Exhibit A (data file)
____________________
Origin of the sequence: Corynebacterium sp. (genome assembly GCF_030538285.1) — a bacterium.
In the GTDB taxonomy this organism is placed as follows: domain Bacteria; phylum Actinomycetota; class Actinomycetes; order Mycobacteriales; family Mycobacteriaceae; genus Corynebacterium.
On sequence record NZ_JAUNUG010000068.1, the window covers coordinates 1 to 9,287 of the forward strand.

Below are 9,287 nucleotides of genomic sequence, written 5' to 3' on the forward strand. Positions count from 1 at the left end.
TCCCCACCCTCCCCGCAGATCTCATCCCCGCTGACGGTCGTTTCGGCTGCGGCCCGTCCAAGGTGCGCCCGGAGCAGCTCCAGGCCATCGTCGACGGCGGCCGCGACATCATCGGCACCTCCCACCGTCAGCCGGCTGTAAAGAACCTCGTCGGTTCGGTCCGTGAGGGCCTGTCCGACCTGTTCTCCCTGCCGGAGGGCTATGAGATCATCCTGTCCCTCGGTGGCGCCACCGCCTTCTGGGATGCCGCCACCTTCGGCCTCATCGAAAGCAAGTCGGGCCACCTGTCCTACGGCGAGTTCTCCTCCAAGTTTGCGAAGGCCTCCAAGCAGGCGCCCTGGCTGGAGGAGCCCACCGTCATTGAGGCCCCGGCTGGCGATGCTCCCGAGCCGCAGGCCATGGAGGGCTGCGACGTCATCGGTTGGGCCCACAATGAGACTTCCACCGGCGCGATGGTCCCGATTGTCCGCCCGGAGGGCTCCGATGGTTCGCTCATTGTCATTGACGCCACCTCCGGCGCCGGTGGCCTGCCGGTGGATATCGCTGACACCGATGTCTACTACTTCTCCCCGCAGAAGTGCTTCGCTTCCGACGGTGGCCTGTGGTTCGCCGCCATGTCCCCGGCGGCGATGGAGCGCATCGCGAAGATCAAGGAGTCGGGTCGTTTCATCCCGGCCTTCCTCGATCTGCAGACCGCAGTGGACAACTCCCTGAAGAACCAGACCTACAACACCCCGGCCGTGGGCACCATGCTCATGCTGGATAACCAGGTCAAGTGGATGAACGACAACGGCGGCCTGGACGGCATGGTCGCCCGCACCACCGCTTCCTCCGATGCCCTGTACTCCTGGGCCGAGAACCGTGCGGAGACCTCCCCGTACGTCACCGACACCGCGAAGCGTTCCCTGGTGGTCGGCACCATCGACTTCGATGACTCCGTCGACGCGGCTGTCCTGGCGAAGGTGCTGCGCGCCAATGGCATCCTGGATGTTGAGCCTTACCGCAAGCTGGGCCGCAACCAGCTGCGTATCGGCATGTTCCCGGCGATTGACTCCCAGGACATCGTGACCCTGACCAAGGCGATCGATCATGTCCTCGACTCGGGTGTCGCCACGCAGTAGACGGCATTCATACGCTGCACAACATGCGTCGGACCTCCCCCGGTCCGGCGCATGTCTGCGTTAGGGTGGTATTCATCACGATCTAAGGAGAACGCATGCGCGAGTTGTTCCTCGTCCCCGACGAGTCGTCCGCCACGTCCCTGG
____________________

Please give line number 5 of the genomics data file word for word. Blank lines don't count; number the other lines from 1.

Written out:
TCCCCACCCTCCCCGCAGATCTCATCCCCGCTGACGGTCGTTTCGGCTGCGGCCCGTCCAAGGTGCGCCCGGAGCAGCTCCAGGCCATCGTCGACGGCGGCCGCGACATCATCGGCACCTCCCACCGTCAGCCGGCTGTAAAGAACCTCGTCGGTTCGGTCCGTGAGGGCCTGTCCGACCTGTTCTCCCTGCCGGAGGGCTATGAGATCATCCTGTCCCTCGGTGGCGCCACCGCCTTCTGGGATGCCGCCACCTTCGGCCTCATCGAAAGCAAGTCGGGCCACCTGTCCTACGGCGAGTTCTCCTCCAAGTTTGCGAAGGCCTCCAAGCAGGCGCCCTGGCTGGAGGAGCCCACCGTCATTGAGGCCCCGGCTGGCGATGCTCCCGAGCCGCAGGCCATGGAGGGCTGCGACGTCATCGGTTGGGCCCACAATGAGACTTCCACCGGCGCGATGGTCCCGATTGTCCGCCCGGAGGGCTCCGATGGTTCGCTCATTGTCATTGACGCCACCTCCGGCGCCGGTGGCCTGCCGGTGGATATCGCTGACACCGATGTCTACTACTTCTCCCCGCAGAAGTGCTTCGCTTCCGACGGTGGCCTGTGGTTCGCCGCCATGTCCCCGGCGGCGATGGAGCGCATCGCGAAGATCAAGGAGTCGGGTCGTTTCATCCCGGCCTTCCTCGATCTGCAGACCGCAGTGGACAACTCCCTGAAGAACCAGACCTACAACACCCCGGCCGTGGGCACCATGCTCATGCTGGATAACCAGGTCAAGTGGATGAACGACAACGGCGGCCTGGACGGCATGGTCGCCCGCACCACCGCTTCCTCCGATGCCCTGTACTCCTGGGCCGAGAACCGTGCGGAGACCTCCCCGTACGTCACCGACACCGCGAAGCGTTCCCTGGTGGTCGGCACCATCGACTTCGATGACTCCGTCGACGCGGCTGTCCTGGCGAAGGTGCTGCGCGCCAATGGCATCCTGGATGTTGAGCCTTACCGCAAGCTGGGCCGCAACCAGCTGCGTATCGGCATGTTCCCGGCGATTGACTCCCAGGACATCGTGACCCTGACCAAGGCGATCGATCATGTCCTCGACTCGGGTGTCGCCACGCAGTAGACGGCATTCATACGCTGCACAACATGCGTCGGACCTCCCCCGGTCCGGCGCATGTCTGCGTTAGGGTGGTATTCATCACGATCTAAGGAGAACGCATGCGCGAGTTGTTCCTCGTCCCCGACGAGTCGTCCGCCACGTCCCTGG